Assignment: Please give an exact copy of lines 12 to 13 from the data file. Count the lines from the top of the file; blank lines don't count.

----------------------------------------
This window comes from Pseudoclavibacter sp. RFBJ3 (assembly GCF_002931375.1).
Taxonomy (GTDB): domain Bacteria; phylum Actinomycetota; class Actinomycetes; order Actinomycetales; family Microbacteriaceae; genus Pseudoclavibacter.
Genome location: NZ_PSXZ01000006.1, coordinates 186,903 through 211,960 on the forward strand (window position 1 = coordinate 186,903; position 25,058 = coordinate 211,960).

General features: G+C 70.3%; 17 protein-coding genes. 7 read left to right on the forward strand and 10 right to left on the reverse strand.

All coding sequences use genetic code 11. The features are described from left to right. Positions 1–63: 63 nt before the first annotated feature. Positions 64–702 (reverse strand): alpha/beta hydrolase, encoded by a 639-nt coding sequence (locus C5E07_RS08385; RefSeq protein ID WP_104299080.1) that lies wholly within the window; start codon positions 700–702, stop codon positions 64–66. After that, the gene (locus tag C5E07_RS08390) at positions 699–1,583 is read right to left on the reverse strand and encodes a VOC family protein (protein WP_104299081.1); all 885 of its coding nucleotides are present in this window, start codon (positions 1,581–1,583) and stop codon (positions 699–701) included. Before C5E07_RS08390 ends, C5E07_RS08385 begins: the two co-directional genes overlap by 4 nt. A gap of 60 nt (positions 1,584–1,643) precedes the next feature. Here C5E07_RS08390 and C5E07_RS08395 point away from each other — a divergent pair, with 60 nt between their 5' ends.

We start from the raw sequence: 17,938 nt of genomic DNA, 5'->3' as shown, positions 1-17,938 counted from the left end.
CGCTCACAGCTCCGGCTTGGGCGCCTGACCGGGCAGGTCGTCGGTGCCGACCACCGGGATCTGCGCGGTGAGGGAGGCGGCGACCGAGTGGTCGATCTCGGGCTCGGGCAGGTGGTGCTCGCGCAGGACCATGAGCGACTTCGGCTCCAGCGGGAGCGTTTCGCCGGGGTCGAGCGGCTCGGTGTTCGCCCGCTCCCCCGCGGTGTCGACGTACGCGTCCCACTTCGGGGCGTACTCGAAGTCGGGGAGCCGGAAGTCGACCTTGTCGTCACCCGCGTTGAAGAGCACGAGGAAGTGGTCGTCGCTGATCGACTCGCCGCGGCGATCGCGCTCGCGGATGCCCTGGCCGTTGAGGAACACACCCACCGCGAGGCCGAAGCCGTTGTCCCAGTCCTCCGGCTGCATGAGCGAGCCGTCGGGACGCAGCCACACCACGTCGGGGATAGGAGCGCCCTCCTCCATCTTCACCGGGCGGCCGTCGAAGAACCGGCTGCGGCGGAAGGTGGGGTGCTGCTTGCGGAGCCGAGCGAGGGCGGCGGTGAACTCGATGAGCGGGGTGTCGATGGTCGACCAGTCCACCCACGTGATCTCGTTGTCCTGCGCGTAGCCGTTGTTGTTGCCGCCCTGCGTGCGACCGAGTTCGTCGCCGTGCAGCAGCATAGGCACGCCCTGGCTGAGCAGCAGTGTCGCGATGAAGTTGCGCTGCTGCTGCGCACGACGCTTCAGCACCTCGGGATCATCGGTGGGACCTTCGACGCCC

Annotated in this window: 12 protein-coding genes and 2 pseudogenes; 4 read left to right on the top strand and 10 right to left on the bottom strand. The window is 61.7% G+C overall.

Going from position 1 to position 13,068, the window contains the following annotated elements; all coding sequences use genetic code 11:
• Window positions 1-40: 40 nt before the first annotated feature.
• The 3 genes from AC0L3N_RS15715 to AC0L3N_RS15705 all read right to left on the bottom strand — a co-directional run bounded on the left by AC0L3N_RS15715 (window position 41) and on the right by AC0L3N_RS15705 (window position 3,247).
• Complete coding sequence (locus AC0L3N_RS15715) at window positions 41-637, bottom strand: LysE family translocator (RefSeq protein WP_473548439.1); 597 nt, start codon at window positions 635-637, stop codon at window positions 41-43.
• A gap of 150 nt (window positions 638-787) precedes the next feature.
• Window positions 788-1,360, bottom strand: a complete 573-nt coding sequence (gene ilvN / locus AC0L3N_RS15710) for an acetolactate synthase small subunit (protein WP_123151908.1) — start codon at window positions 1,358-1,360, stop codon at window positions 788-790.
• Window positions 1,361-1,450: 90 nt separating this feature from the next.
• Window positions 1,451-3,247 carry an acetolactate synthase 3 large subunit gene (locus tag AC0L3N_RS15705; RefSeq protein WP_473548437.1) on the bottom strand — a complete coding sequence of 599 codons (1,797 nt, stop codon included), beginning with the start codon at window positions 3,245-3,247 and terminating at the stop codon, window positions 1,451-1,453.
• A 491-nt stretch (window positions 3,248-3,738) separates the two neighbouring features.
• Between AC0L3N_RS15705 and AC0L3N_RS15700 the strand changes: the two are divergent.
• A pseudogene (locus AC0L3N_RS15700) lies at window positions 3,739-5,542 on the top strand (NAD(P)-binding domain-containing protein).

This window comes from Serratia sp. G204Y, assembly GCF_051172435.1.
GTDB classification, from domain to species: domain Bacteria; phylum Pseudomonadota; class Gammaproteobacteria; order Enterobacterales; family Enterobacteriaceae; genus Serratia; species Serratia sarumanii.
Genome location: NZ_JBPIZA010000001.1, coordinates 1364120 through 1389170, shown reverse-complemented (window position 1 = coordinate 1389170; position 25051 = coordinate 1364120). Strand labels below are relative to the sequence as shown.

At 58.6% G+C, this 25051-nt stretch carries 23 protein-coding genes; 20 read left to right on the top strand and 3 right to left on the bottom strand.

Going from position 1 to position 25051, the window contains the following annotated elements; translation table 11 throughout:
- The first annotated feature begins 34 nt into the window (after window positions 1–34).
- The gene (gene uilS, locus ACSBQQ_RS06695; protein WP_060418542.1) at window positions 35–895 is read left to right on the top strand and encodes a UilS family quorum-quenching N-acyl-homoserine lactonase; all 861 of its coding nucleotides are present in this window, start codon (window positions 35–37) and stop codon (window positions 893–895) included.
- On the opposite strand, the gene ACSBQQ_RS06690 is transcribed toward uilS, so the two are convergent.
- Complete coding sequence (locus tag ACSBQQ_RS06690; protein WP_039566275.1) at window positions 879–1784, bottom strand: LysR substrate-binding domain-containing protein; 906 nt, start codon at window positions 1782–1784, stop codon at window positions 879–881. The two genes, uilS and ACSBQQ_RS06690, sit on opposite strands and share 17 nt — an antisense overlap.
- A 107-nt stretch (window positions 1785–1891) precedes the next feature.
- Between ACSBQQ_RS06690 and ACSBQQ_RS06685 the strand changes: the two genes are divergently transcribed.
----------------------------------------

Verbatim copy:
• Complete coding sequence (locus AC0L3N_RS15715) at window positions 41-637, bottom strand: LysE family translocator (RefSeq protein WP_473548439.1); 597 nt, start codon at window positions 635-637, stop codon at window positions 41-43.
• A gap of 150 nt (window positions 638-787) precedes the next feature.